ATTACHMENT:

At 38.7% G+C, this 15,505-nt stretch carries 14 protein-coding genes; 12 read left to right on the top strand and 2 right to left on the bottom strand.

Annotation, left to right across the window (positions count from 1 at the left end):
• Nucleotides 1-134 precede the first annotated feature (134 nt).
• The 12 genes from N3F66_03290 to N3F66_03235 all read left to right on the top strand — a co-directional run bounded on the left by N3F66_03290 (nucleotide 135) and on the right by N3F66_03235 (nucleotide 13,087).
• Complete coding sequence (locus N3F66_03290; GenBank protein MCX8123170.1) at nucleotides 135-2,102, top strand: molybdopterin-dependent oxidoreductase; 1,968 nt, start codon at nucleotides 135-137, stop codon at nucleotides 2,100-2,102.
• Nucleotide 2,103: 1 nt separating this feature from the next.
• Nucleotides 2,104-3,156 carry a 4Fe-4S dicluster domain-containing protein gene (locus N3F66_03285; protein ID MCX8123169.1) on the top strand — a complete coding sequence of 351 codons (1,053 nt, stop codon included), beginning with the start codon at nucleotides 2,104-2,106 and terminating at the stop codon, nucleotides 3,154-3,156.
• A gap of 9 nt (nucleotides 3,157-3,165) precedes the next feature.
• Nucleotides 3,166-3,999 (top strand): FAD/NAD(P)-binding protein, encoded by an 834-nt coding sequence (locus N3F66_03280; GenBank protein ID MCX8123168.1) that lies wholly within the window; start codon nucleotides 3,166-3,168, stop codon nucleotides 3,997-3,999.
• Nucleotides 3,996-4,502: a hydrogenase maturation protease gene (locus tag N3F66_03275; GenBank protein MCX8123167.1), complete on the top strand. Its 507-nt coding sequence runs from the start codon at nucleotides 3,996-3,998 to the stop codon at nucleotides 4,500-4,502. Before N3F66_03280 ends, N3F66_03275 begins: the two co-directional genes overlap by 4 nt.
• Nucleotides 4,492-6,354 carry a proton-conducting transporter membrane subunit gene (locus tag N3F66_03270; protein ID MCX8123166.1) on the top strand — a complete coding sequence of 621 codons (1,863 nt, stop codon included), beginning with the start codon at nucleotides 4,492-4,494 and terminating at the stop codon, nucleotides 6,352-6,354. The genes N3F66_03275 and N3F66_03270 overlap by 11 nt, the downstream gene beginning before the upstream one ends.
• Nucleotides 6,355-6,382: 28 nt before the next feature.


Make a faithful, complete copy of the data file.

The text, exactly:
At 38.7% G+C, this 15,505-nt stretch carries 14 protein-coding genes; 12 read left to right on the top strand and 2 right to left on the bottom strand.

Annotation, left to right across the window (positions count from 1 at the left end):
• Nucleotides 1-134 precede the first annotated feature (134 nt).
• The 12 genes from N3F66_03290 to N3F66_03235 all read left to right on the top strand — a co-directional run bounded on the left by N3F66_03290 (nucleotide 135) and on the right by N3F66_03235 (nucleotide 13,087).
• Complete coding sequence (locus N3F66_03290; GenBank protein MCX8123170.1) at nucleotides 135-2,102, top strand: molybdopterin-dependent oxidoreductase; 1,968 nt, start codon at nucleotides 135-137, stop codon at nucleotides 2,100-2,102.
• Nucleotide 2,103: 1 nt separating this feature from the next.
• Nucleotides 2,104-3,156 carry a 4Fe-4S dicluster domain-containing protein gene (locus N3F66_03285; protein ID MCX8123169.1) on the top strand — a complete coding sequence of 351 codons (1,053 nt, stop codon included), beginning with the start codon at nucleotides 2,104-2,106 and terminating at the stop codon, nucleotides 3,154-3,156.
• A gap of 9 nt (nucleotides 3,157-3,165) precedes the next feature.
• Nucleotides 3,166-3,999 (top strand): FAD/NAD(P)-binding protein, encoded by an 834-nt coding sequence (locus N3F66_03280; GenBank protein ID MCX8123168.1) that lies wholly within the window; start codon nucleotides 3,166-3,168, stop codon nucleotides 3,997-3,999.
• Nucleotides 3,996-4,502: a hydrogenase maturation protease gene (locus tag N3F66_03275; GenBank protein MCX8123167.1), complete on the top strand. Its 507-nt coding sequence runs from the start codon at nucleotides 3,996-3,998 to the stop codon at nucleotides 4,500-4,502. Before N3F66_03280 ends, N3F66_03275 begins: the two co-directional genes overlap by 4 nt.
• Nucleotides 4,492-6,354 carry a proton-conducting transporter membrane subunit gene (locus tag N3F66_03270; protein ID MCX8123166.1) on the top strand — a complete coding sequence of 621 codons (1,863 nt, stop codon included), beginning with the start codon at nucleotides 4,492-4,494 and terminating at the stop codon, nucleotides 6,352-6,354. The genes N3F66_03275 and N3F66_03270 overlap by 11 nt, the downstream gene beginning before the upstream one ends.
• Nucleotides 6,355-6,382: 28 nt before the next feature.